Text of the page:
Using Linux with Programmable Logic Controllers
When solving control system problems for the “real world”, a toolkit approach to problem-solving often leads to quicker and more robust solutions. This is one of the reasons we are using Linux on commercial Intel-based machines at the DuPont-Northwestern-Dow Collaborative Access Team (DND-CAT) at the Advanced Photon Source (APS). The APS (see http://www.aps.anl.gov/) is one of three third generation synchrotron X-ray sources that will provide the world's most brilliant source of X-rays for scientific research. The DND-CAT (see http://tomato.dnd.aps.anl.gov/DND/) is a collaboration formed by the DuPont Company, Northwestern University, and the Dow Chemical Company to build and operate scientific equipment at the APS to study industrial and academically interesting problems in chemistry, biology, materials science and physics. Linux (like all Unix systems) is designed around the toolkit paradigm. The tools which run under Linux provide an excellent framework for building user interfaces (e.g., Netscape, Java, Tcl/Tk, expect, World Wide Web daemons), running calculations (e.g., C, C++, FORTRAN, Perl, pvm) and interacting with external devices (GREAT access to serial devices, cards in the backplane, and of course, TCP/IP).
However, while there are efforts to equip Linux with real-time capabilities, it is not a “real-time” operating system. In addition, using commercial personal computers for control applications is a mixed blessing at best. While the systems are powerful, readily available and inexpensive, they also come with a limited number of slots on the backplane and the machine usually must be physically close to the process being controlled or monitored. This can be problematic in situations where the process takes place in a harsh environment that might cause the hardware to fail (e.g., high radiation areas, high vibration, etc.). These are important factors in the design of an entire control system. However, they are only problems if we expect Linux to provide the entire solution to the control problem rather than one tool in a toolkit approach.
At the DND-CAT, we have been designing systems that use programmable logic controllers in conjunction with Linux PCs to provide low cost automation and control systems for scientific experimental equipment.
Programmable logic controllers (PLCs) are the unsung heros of the modern industrial revolution. Long before IBM and Apple were churning out computers for the masses, factories were being automated with computerized controllers designed to interface with the “real world” (i.e., relays, motors, temperatures, DC and AC signals, etc.). These controllers are manufactured by many companies like Modicon, Allen-Bradley, Square D and others. In his booklet, History of the PLC, Dick Morley, the original inventor of the PLC, notes that the first PLC was developed at a consulting company, Bedford Associates, back in 1968. At this time, Bedford Associates was designing computer-controlled machine tools as well as peripherals for the computer industry. The PLC was originally designed to eliminate a problem in control. Before the digital computer, logic functions were implemented in relay racks where a single relay would correspond to a bit. However, relays tend to be unreliable in the long term and the “software” was hard programmed via wiring.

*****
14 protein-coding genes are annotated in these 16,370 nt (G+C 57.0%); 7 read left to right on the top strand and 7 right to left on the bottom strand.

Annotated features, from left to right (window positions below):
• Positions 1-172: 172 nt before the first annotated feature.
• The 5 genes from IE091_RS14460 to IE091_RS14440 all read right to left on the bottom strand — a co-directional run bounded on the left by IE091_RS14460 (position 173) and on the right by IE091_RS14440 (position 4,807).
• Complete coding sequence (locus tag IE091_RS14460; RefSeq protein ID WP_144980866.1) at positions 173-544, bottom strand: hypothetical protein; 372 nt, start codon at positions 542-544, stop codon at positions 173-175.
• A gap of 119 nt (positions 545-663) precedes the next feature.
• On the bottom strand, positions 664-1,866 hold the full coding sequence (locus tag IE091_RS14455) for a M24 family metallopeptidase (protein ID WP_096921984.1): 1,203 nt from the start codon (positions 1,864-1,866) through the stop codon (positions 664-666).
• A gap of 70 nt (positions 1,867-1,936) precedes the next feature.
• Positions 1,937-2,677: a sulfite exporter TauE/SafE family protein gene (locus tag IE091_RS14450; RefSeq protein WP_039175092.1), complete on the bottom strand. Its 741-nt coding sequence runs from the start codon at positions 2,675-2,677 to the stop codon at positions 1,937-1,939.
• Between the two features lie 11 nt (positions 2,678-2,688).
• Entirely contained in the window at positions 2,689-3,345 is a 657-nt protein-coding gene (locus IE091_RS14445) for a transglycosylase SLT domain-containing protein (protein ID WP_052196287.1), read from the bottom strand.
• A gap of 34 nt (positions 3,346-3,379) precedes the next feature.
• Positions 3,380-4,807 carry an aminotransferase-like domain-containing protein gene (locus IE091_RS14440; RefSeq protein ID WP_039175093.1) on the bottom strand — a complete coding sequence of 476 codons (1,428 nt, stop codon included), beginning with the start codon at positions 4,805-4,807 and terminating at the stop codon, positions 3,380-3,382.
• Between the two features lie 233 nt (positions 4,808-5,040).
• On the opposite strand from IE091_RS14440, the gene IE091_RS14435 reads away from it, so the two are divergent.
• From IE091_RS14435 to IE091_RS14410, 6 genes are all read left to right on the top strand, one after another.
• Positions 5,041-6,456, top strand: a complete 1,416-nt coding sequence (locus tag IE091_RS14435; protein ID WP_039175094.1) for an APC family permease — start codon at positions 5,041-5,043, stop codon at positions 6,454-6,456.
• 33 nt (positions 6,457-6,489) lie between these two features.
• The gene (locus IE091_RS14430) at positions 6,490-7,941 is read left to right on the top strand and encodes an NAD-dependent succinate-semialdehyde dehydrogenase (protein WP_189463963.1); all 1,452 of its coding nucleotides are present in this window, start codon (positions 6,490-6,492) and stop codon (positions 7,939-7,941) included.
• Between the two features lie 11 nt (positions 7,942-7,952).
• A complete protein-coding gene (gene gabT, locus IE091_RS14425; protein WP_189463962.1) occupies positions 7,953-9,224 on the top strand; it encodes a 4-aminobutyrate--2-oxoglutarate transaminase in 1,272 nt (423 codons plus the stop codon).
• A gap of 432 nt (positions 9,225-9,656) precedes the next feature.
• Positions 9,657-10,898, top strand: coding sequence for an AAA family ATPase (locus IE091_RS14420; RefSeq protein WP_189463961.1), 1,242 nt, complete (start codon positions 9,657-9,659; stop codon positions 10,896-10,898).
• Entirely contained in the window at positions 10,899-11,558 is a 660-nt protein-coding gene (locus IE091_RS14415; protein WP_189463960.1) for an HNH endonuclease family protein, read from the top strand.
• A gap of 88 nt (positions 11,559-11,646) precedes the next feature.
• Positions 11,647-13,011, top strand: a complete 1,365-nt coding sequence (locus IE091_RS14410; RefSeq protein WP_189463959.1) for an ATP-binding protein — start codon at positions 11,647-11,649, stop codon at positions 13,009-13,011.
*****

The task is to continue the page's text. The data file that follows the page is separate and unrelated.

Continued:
System reliability could be improved by replacing the relays with solid state devices. This had the advantage that the system was maintainable by electricians, technicians and control engineers. However, the “software” was still in the hard wiring of the system and difficult to change. The alternative at this time was using one of the minicomputers being developed, like the PDP-8 from Digital Equipment. While more complex control functions could be implemented, this also increased the system complexity and made it difficult to maintain for people on the factory floor.
Morley designed the first PLC to replace relay racks with a specialized real-time controller that would survive industrial environments. This meant that it had to survive tests, such as being dropped, zapped with a tesla coil and banged with a rubber mallet. Designed for continuous operation, it had no on/off switch. The real-time capabilities were—and for the most part still are—programmed into the unit using ladder logic.
Ladder logic is a rule-based language; an example is given in Figure 1. The line on the left side of the diagram shows a “power rail” with the “ground” for this rail on the right hand side (not shown). The rules for the language are coded by completing “circuits” in ladder rungs from left to right. In the diagrams, “||” corresponds to switch contacts, and “()” corresponds to relay coils. Slanted bars through the contacts and coils denote the complement. The “X” switch contacts are mapped to real binary input points, the “Y” relay coil contacts are mapped to output points, and the “C” contacts/coils are software points used for intermediate operations. In the example, closing X0 and C0 or opening X0 and C0 will energize the C10 coil thereby closing the C10 contact. The C10 contact activates Y0 and turns off Y1.